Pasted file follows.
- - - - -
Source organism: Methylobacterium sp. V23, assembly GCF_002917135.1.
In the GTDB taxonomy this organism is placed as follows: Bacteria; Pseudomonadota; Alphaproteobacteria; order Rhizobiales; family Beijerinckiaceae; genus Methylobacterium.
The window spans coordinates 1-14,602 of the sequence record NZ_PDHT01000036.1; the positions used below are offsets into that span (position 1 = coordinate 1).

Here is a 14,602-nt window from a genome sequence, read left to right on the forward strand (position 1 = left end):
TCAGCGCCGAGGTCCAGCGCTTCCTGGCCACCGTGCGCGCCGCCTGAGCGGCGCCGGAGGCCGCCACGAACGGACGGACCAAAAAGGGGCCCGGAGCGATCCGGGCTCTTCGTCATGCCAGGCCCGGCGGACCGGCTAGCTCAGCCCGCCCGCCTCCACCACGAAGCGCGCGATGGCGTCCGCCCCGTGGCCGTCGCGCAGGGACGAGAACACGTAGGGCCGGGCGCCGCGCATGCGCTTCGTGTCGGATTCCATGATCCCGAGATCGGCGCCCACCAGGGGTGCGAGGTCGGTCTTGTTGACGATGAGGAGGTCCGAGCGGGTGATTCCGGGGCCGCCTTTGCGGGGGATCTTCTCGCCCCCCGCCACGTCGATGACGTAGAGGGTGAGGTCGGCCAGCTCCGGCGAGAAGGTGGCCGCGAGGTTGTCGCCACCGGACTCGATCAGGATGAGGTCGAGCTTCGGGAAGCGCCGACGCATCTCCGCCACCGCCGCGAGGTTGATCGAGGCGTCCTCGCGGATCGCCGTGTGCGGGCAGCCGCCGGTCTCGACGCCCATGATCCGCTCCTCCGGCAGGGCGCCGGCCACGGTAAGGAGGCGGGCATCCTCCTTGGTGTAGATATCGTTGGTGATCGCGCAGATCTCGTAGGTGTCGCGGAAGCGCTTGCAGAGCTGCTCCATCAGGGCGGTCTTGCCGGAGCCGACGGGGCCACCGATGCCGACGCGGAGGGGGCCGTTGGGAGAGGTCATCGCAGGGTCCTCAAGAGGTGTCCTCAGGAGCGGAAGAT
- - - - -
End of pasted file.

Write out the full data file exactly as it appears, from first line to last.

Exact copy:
Source organism: Methylobacterium sp. V23, assembly GCF_002917135.1.
In the GTDB taxonomy this organism is placed as follows: Bacteria; Pseudomonadota; Alphaproteobacteria; order Rhizobiales; family Beijerinckiaceae; genus Methylobacterium.
The window spans coordinates 1-14,602 of the sequence record NZ_PDHT01000036.1; the positions used below are offsets into that span (position 1 = coordinate 1).

Here is a 14,602-nt window from a genome sequence, read left to right on the forward strand (position 1 = left end):
TCAGCGCCGAGGTCCAGCGCTTCCTGGCCACCGTGCGCGCCGCCTGAGCGGCGCCGGAGGCCGCCACGAACGGACGGACCAAAAAGGGGCCCGGAGCGATCCGGGCTCTTCGTCATGCCAGGCCCGGCGGACCGGCTAGCTCAGCCCGCCCGCCTCCACCACGAAGCGCGCGATGGCGTCCGCCCCGTGGCCGTCGCGCAGGGACGAGAACACGTAGGGCCGGGCGCCGCGCATGCGCTTCGTGTCGGATTCCATGATCCCGAGATCGGCGCCCACCAGGGGTGCGAGGTCGGTCTTGTTGACGATGAGGAGGTCCGAGCGGGTGATTCCGGGGCCGCCTTTGCGGGGGATCTTCTCGCCCCCCGCCACGTCGATGACGTAGAGGGTGAGGTCGGCCAGCTCCGGCGAGAAGGTGGCCGCGAGGTTGTCGCCACCGGACTCGATCAGGATGAGGTCGAGCTTCGGGAAGCGCCGACGCATCTCCGCCACCGCCGCGAGGTTGATCGAGGCGTCCTCGCGGATCGCCGTGTGCGGGCAGCCGCCGGTCTCGACGCCCATGATCCGCTCCTCCGGCAGGGCGCCGGCCACGGTAAGGAGGCGGGCATCCTCCTTGGTGTAGATATCGTTGGTGATCGCGCAGATCTCGTAGGTGTCGCGGAAGCGCTTGCAGAGCTGCTCCATCAGGGCGGTCTTGCCGGAGCCGACGGGGCCACCGATGCCGACGCGGAGGGGGCCGTTGGGAGAGGTCATCGCAGGGTCCTCAAGAGGTGTCCTCAGGAGCGGAAGAT